This report identifies key areas for global action to scale up renewables, cut energy-related carbon emissions and meet key climate goals.
This REmap study, prepared in co-operation with the European Commission, identifies cost-effective renewable energy options for all EU Member States, spanning a wide range of sectors and technologies.
This report evaluates Thailand’s options for power generation, transport development, thermal and bioenergy use, and identifies the key challenges in scaling up renewables.
This set of briefs, prepared by the International Renewable Energy Agency (IRENA), highlights challenges and opportunities as the world seeks climate-safe energy solutions.
This working paper considers how renewables and energy efficiency can work together to contribute to global energy decarbonisation by 2050. It also looks and how this synergy affects energy system and technology cost, and the effect it has on air pollution and avoidance of adverse health effects caused by these pollutants.
Assets like power plants can become “stranded” by unanticipated or premature write-downs, devaluation or conversion to liabilities. This will happen to some degree in the transition to a low-carbon economy. However delaying action to address climate change would result in significantly more severe asset stranding, according to this analysis by the International...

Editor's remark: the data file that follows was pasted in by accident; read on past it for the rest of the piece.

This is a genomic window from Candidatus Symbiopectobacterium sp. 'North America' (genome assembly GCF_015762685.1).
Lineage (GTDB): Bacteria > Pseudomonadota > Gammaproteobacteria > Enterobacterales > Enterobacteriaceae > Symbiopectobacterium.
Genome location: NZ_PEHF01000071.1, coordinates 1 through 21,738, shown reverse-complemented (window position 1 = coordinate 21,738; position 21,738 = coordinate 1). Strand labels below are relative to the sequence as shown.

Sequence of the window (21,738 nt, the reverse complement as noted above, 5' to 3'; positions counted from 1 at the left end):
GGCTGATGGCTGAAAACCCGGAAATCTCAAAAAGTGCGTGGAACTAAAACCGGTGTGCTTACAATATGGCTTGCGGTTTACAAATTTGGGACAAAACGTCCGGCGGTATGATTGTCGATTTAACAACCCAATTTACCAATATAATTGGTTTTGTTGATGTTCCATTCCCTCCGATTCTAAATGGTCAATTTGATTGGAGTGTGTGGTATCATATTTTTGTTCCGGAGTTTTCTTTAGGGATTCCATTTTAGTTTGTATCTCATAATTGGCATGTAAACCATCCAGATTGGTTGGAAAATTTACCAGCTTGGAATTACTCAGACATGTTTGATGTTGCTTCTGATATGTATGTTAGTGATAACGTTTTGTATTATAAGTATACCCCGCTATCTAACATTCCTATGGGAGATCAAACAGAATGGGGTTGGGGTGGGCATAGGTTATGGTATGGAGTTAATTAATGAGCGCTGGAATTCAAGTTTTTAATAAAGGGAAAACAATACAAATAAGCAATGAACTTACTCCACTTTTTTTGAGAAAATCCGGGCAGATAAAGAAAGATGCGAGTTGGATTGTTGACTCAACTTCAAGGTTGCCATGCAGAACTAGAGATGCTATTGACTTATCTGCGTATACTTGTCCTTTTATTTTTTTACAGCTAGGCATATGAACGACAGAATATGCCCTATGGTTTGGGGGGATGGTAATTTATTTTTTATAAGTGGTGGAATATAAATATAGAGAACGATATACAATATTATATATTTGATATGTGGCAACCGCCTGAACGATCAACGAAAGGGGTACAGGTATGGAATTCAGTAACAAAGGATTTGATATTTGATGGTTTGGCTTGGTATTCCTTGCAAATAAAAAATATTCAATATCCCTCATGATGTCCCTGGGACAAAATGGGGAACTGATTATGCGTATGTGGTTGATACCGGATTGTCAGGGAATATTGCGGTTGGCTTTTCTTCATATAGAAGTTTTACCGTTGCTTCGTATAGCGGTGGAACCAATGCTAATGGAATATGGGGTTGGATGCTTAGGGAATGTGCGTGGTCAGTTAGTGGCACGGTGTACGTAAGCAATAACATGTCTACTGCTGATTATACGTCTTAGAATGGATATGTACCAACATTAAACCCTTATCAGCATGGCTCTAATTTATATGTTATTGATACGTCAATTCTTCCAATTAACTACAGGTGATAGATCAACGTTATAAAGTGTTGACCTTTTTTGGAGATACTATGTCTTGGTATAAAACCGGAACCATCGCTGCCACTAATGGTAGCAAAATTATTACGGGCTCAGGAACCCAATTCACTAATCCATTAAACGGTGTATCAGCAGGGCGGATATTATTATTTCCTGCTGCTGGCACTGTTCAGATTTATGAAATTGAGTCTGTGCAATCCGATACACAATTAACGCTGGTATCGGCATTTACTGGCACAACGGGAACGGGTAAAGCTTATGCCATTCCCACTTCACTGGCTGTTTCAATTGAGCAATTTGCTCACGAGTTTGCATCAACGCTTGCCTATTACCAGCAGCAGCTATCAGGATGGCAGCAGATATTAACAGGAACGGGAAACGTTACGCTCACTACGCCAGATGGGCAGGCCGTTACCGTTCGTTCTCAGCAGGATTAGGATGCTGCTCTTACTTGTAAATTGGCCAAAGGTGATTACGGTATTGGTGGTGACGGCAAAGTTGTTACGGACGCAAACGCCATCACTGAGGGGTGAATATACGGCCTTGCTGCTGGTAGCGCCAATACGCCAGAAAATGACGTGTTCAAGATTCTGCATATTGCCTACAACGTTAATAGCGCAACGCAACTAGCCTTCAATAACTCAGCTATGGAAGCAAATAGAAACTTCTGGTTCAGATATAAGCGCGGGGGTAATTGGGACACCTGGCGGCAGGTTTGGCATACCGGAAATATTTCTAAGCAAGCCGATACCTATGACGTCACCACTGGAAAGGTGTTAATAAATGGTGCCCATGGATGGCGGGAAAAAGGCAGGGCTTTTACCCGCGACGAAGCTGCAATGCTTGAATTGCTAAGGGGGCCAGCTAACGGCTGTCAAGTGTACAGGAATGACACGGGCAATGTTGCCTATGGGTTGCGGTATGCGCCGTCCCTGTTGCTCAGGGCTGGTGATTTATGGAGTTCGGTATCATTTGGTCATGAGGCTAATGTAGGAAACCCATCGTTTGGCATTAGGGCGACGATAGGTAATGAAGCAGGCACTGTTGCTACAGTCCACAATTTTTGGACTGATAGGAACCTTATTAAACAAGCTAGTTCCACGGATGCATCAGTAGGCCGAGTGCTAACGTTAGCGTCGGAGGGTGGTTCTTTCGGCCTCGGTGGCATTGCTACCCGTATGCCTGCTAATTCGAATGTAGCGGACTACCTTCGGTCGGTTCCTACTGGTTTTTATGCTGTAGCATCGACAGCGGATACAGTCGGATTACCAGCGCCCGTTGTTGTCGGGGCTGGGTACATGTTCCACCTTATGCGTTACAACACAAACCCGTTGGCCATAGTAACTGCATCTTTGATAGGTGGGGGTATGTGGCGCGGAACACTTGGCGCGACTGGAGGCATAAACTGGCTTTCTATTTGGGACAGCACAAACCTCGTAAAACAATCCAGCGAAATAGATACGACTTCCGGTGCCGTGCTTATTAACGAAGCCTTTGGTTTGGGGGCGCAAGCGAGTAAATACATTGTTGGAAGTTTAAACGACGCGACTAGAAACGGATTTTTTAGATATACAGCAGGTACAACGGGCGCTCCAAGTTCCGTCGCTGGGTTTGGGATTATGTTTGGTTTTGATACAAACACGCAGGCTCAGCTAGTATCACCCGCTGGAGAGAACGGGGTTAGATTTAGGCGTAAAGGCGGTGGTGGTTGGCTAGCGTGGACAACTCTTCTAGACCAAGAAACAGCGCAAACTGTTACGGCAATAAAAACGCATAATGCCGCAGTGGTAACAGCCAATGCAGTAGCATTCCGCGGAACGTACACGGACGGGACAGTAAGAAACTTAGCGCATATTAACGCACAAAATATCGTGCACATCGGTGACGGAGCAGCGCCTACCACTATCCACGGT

Technological breakthroughs are needed to reduce carbon emissions in the energy sector. This working paper examines the basic conditions required to nurture innovation and produce new technologies for a low-carbon future.
This working paper provides a perspective on the changes needed for India to further accelerate the adoption of renewables, and achieve an affordable, secure, inclusive and environmentally friendly energy system that can address expanding energy demand and socio-economic needs.
The Russian Federation has set out to increase and diversify its use of renewables, particularly for power generation. Under current plans and policies, renewables would reach nearly 5% of total final energy consumption by 2030.
District heating and cooling (DHC) combined with renewable energy sources can help meet rising urban energy needs, improve efficiency, reduce emissions and improve local air quality. Although currently dominated by fossil fuels such as coal and gas, DHC systems can be upgraded, or new networks created, to use solid biofuel, solar and geothermal energy technologies.